Sen. John McCain (R-Ariz.) joked he thinks Putin would be helpful regarding cybersecurity – because the Russian leader is the one doing the hacking.

"I'm sure that Vladimir Putin could be of enormous assistance in that effort since he is doing the hacking," McCain said on CBS's "Face The Nation," laughing.

McCain also said Russia needs to pay a price for its meddling in the 2016 presidential election.

"There's been no penalty whatsoever," McCain said, echoing a concern of Graham's. Both men are on the Senate's Armed Services Committee; McCain is chairman.

"Yes, it's time to move forward, but there has to be a price to pay," McCain said.

If there are no consequences, Putin will be "encouraged" to do so again, he added.

Similarly, Rep. Adam Schiff (D-Calif.) rejected the idea that the U.S. could work with Russia on cybersecurity, saying the Russians are not a "credible partner."

"I think that would be dangerously naive for this country. If that's our best election defense, we might as well just mail our ballot boxes to Moscow," Schiff said on CNN's "State of the Union."

Trump met Friday with Putin at the G-20 summit.

After the meeting, Secretary of State Rex Tillerson and Russian Foreign Minister Sergey Lavrov both suggested the countries would focus on cybersecurity.

Lavrov – who attended the meeting with Trump, Putin and Tillerson – told reporters the U.S. and Russia would launch a "bilateral working group" that included a focus on cybersecurity.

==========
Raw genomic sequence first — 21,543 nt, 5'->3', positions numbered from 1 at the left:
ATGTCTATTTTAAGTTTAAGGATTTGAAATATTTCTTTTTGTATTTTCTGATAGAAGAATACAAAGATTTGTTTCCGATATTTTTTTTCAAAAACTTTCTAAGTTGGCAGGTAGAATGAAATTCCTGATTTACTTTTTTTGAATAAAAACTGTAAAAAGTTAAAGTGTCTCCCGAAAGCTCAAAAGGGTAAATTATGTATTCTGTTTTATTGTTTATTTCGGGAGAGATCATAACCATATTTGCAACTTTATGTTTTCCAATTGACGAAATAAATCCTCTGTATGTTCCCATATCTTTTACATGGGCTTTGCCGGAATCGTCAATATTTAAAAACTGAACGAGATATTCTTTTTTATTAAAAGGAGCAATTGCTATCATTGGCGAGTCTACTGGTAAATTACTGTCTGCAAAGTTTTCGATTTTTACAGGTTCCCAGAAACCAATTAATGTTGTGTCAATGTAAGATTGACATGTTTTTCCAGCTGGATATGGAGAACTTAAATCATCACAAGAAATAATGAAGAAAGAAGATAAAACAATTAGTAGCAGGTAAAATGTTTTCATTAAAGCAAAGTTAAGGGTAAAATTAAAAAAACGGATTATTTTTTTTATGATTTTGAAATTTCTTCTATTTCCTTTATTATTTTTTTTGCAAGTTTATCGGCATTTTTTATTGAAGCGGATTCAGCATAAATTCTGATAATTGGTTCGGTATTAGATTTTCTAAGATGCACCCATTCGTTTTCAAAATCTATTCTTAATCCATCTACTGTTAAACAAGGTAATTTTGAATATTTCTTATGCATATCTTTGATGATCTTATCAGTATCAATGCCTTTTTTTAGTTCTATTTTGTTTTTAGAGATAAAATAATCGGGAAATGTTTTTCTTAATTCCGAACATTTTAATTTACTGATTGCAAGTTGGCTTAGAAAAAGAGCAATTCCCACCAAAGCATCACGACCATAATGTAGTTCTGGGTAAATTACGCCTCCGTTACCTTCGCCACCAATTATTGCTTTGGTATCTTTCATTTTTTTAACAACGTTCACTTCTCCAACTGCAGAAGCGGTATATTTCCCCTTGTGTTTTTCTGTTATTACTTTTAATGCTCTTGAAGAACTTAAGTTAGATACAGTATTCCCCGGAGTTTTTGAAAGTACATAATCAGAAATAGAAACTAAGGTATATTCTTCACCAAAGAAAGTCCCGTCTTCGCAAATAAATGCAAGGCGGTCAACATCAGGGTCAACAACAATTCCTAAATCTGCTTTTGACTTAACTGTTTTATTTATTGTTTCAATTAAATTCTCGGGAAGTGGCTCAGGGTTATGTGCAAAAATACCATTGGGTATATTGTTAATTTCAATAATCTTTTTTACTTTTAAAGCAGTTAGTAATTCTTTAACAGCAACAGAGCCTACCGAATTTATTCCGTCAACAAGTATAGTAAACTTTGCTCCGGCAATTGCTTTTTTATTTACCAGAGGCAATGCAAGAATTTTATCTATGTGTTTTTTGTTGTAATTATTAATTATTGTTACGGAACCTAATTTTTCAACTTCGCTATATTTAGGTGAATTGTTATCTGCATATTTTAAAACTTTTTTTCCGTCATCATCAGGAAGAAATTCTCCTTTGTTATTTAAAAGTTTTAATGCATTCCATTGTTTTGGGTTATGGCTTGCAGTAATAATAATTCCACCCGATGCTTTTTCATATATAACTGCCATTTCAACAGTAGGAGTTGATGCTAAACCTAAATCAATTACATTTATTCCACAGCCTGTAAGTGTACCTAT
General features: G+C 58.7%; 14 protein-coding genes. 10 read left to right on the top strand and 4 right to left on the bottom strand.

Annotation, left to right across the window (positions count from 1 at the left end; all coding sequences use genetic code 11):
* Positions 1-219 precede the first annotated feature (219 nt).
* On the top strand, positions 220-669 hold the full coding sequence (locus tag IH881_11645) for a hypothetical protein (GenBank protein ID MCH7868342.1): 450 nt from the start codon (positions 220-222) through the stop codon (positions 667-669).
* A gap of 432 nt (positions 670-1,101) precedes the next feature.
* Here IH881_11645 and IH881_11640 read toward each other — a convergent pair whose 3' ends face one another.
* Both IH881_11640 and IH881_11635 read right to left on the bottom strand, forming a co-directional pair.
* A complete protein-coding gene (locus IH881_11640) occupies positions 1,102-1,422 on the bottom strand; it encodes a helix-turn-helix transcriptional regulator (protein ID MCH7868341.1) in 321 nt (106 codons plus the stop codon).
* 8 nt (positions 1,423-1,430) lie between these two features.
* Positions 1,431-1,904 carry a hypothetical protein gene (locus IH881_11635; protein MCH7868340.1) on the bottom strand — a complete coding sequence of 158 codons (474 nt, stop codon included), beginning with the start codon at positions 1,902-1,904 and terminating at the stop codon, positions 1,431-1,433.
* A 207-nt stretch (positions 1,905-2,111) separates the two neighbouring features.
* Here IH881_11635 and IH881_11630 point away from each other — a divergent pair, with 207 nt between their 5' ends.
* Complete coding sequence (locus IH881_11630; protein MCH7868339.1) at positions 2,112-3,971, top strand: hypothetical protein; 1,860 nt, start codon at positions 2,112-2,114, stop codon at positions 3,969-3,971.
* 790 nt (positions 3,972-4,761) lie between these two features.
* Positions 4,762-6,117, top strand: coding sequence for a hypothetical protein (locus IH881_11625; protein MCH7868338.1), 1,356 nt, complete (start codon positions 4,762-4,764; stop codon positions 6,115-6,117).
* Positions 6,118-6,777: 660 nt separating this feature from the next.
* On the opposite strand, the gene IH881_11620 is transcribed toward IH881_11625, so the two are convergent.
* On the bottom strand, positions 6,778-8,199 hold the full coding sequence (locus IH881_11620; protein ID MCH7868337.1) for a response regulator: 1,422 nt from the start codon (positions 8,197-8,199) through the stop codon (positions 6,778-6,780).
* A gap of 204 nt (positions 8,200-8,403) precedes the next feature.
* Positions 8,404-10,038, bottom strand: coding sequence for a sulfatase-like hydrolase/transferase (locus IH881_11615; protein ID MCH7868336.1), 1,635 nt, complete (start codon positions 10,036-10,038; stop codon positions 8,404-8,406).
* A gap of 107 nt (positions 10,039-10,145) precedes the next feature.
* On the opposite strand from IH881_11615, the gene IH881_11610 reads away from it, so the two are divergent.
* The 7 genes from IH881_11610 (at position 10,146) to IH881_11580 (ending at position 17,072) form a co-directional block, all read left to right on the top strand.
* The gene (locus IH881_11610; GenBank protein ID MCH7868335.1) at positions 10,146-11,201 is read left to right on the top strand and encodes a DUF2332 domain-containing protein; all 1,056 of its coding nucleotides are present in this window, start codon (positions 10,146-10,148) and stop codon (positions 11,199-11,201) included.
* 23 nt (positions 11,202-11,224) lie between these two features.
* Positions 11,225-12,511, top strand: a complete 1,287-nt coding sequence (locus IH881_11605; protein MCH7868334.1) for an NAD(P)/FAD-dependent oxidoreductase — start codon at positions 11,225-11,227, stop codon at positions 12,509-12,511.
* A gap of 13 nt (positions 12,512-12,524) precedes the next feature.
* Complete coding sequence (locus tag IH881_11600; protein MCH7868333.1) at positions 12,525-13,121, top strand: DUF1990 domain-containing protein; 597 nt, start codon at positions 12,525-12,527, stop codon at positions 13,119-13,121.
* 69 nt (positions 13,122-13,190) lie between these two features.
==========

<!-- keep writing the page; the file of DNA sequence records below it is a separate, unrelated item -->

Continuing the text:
"It was agreed that all of these issues, including anti-terrorism efforts, fight against organized crime and hacker activities in any of their manifestations will be in focus of bilateral Russian-US cooperation. A bilateral working group will be set up for these ends," Lavrov said, according to Russian state news outlet TASS.

Tillerson told reporters the leaders planned to put in place "a working-level group" to handle cybersecurity issues.

"The two leaders also acknowledge the challenges of cyber threats and interference in the democratic processes of the United States and other countries, and agreed to explore creating a framework around which the two countries can work together to better understand how to deal with these cyber threats," Tillerson said.

On Sunday, Trump tweeted he and Putin "discussed forming an impenetrable Cyber Security unit so that election hacking, & many other negative things, will be guarded ... and safe."

Trump also tweeted that he "strongly pressed" Putin during the meeting on the Russian meddling in the 2016 presidential election, but that the Russian leader "vehemently denied it." Trump has not said whether he accepted Putin's denial, but Putin said he thought he did.

In Poland last week, Trump said that he thinks Russia and "people in other countries" likely meddled in the 2016 presidential race, but "nobody really knows."

"[Trump] is literally the only person I know of who doesn't believe Russia attacked our election in 2016," Graham said Sunday.

[Source: By Rebecca Savransky, The Hill, Washington, 09Jul17]